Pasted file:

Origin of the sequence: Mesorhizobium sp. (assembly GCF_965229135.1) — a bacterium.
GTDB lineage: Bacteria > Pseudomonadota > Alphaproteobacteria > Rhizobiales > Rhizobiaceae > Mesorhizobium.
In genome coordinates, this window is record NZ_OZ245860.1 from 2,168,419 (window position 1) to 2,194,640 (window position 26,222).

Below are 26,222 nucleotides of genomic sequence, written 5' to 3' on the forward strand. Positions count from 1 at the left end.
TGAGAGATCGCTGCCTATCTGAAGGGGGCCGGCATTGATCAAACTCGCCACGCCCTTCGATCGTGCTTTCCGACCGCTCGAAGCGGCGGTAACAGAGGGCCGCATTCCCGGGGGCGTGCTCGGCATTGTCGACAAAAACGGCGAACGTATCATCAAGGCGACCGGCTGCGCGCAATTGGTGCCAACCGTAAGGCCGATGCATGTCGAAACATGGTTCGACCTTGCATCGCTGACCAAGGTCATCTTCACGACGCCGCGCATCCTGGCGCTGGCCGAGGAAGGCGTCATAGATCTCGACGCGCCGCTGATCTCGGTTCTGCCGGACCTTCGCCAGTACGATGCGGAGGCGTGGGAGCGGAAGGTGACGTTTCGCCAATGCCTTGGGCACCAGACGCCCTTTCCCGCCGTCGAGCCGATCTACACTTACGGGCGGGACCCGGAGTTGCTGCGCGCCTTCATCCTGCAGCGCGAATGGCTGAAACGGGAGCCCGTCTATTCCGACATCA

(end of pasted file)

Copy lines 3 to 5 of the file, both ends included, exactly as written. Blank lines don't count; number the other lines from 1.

In genome coordinates, this window is record NZ_OZ245860.1 from 2,168,419 (window position 1) to 2,194,640 (window position 26,222).

Below are 26,222 nucleotides of genomic sequence, written 5' to 3' on the forward strand. Positions count from 1 at the left end.
TGAGAGATCGCTGCCTATCTGAAGGGGGCCGGCATTGATCAAACTCGCCACGCCCTTCGATCGTGCTTTCCGACCGCTCGAAGCGGCGGTAACAGAGGGCCGCATTCCCGGGGGCGTGCTCGGCATTGTCGACAAAAACGGCGAACGTATCATCAAGGCGACCGGCTGCGCGCAATTGGTGCCAACCGTAAGGCCGATGCATGTCGAAACATGGTTCGACCTTGCATCGCTGACCAAGGTCATCTTCACGACGCCGCGCATCCTGGCGCTGGCCGAGGAAGGCGTCATAGATCTCGACGCGCCGCTGATCTCGGTTCTGCCGGACCTTCGCCAGTACGATGCGGAGGCGTGGGAGCGGAAGGTGACGTTTCGCCAATGCCTTGGGCACCAGACGCCCTTTCCCGCCGTCGAGCCGATCTACACTTACGGGCGGGACCCGGAGTTGCTGCGCGCCTTCATCCTGCAGCGCGAATGGCTGAAACGGGAGCCCGTCTATTCCGACATCA